We can speculate. Frustration about the Middle-East's position was bound to come out one way or another, it just happened to come out this way. I'd stress militant islamism's clandestine nature; it seems that there's the idea that modern Islamic states are corrupted, and fallen to Western influences. Since these states will not (openly) purify through violence since they need the West, frustration either channels through legalist Islamic movements like the Muslim Brotherhood, through the state, or semi-clandestine violence.
Why the Islamic world in particular seems susceptible to rather spectacular violence, at this moment? I couldn't say for sure. It's lazy to deny that something like jihadism, even though the concept has a lively history, would have ethical precedents in how Islam grew. Mohammed, the super-guy you can't say anything bad about, grew the Ummah through outright conquest and his 'rightly-guided' successors continued it. If you are a consistent Muslim, you have to agree at least partly that such rapid and aggressive conquest was somehow justified at the time.
The Islamic Middle-East also has a rich history of violent upheaval; polities replaced one another which a speed and intensity unheard of in Christian Europe (where states like France, England, and the Holy Roman empire lingered on in some state for centuries). In 1000 the Middle-East was (politically) dominated by shiites like the Buyids and the Fatimids. In 1200 the sunnis had competely reversed the situation, and the map was drastically changed. The Ottomans conquered land in Europe, but much more in the Middle East. Again, it's hard to say whether Islam has anything to do with this, but we can say that jihadis can point to a precedent of volatility.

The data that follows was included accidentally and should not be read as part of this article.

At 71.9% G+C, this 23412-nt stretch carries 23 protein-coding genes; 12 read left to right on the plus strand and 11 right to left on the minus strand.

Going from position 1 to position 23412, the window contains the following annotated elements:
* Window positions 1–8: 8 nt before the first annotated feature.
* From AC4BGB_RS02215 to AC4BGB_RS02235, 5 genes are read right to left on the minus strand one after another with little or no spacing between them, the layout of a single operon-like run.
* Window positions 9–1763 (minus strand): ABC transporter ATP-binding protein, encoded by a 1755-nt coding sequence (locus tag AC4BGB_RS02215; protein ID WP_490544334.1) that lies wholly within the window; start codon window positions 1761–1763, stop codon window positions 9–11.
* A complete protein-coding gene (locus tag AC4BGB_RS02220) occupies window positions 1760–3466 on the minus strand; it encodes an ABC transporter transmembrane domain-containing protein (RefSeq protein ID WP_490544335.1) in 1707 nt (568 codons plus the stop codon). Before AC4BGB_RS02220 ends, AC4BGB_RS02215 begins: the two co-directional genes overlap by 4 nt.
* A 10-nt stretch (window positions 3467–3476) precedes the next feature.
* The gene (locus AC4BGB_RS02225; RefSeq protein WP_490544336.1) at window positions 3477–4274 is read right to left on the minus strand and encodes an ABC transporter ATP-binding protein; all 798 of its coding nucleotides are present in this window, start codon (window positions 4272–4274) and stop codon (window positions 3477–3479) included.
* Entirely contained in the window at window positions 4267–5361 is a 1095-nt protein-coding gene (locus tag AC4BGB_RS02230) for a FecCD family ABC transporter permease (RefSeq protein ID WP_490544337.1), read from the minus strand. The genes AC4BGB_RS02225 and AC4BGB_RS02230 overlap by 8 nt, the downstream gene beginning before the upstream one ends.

Not helping the situation is the fact that many states in the Middle-East are postcolonial and quite artificially divided, grease for the jihadi mill which declares itself against such artificial borders. This is sometimes hard to get for Europeans, who live in uniquely homogeneous and cohesive societies.
Jihad is a word with a lively historical connotation and development. I believe it is as much about inner purification (or can be exclusively so) as outer violence towards threats to (your version of) Islam. Modern jihadism has its roots in salafism, which is itself a purification movement that wants to go back to the 'roots' of Islam. And how best to purify the Ummah by unshackling it from the colonial-imposed borders, from the 'degenerate' influence of the West, than by glorious violence?
So, to conclude: it's naive to say that Islamic history doesn't give jihadis arguments for violence, and they are probably inclined towards violent jihad due to a yearning for societal purification, perceived to be inachievable outside of violence do to the compromised nature of Islamic states.